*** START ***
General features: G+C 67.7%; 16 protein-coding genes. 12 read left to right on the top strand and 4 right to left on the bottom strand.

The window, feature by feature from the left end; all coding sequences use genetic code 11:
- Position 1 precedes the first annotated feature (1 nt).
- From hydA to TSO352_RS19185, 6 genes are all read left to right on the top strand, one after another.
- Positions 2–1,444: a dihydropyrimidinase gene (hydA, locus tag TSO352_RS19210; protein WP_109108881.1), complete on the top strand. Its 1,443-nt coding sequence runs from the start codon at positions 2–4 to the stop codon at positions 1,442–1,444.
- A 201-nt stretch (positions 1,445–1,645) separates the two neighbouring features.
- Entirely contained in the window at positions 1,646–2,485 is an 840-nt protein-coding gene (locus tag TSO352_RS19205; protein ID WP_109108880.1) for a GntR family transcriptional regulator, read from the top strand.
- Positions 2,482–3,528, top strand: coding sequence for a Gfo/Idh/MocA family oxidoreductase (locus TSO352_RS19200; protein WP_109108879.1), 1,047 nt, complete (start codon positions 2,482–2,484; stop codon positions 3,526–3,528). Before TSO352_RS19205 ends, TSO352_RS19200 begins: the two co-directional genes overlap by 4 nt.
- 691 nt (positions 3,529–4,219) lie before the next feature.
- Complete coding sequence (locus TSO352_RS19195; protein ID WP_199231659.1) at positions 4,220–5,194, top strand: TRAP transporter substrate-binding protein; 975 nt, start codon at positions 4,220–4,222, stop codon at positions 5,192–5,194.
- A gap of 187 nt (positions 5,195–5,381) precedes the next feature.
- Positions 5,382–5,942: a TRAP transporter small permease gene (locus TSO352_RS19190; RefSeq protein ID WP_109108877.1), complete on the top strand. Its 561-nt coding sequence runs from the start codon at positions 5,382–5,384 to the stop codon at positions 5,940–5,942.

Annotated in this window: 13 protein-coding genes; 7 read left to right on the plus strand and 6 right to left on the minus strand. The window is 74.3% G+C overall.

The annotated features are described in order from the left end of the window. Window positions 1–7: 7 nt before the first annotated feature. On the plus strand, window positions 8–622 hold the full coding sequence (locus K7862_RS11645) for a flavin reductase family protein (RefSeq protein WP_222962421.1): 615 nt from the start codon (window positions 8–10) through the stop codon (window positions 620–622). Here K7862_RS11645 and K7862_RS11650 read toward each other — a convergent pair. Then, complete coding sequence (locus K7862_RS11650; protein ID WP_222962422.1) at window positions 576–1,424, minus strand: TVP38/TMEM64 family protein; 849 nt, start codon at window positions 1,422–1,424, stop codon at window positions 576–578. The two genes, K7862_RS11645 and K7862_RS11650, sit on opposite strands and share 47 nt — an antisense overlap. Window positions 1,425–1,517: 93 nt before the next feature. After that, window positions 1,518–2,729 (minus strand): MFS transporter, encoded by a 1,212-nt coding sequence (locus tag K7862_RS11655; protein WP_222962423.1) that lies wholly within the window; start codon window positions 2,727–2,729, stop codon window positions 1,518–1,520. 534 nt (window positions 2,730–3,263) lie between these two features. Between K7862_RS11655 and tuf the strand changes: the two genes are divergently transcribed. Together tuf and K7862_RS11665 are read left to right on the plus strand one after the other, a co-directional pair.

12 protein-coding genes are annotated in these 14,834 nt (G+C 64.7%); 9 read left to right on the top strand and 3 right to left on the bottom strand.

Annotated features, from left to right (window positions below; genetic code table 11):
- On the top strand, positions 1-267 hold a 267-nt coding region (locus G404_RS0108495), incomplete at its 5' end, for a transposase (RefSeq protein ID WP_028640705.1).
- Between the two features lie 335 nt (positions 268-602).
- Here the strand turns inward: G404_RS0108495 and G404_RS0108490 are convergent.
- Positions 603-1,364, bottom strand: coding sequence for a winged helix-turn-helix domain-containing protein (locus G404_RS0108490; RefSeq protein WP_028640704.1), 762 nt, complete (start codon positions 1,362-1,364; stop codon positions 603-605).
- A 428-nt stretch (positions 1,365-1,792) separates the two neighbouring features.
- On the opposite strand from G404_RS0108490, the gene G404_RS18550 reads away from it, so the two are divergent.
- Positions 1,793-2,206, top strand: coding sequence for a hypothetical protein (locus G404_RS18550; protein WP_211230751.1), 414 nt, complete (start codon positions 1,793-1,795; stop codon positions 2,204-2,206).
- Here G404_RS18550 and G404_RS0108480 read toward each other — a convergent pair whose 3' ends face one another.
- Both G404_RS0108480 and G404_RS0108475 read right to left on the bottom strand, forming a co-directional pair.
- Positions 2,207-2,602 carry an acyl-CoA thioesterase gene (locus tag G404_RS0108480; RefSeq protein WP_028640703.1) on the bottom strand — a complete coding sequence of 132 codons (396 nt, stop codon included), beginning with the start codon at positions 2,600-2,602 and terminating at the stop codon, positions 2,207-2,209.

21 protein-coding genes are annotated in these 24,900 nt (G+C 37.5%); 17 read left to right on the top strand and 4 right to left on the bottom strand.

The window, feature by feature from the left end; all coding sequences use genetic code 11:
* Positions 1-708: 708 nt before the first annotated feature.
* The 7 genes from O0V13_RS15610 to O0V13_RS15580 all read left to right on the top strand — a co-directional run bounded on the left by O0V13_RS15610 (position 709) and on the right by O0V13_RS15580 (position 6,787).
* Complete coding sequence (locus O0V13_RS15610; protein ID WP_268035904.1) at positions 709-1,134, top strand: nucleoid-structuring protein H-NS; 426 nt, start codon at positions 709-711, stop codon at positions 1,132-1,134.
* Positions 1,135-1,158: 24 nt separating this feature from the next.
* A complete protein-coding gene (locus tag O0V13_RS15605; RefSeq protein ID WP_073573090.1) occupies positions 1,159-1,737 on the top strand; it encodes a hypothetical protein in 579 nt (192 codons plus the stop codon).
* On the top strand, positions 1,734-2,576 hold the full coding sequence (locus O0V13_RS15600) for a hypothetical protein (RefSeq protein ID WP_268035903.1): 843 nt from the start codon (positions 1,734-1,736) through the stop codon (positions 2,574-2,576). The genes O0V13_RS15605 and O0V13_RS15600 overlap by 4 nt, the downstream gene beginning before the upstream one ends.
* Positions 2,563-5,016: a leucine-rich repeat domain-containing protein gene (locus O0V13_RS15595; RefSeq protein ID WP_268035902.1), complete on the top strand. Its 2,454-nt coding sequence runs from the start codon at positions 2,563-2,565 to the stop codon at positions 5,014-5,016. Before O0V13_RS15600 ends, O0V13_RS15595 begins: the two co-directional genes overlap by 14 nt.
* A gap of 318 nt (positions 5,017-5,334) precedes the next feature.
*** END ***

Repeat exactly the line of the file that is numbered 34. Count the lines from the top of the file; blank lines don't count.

* On the top strand, positions 1,734-2,576 hold the full coding sequence (locus O0V13_RS15600) for a hypothetical protein (RefSeq protein ID WP_268035903.1): 843 nt from the start codon (positions 1,734-1,736) through the stop codon (positions 2,574-2,576). The genes O0V13_RS15605 and O0V13_RS15600 overlap by 4 nt, the downstream gene beginning before the upstream one ends.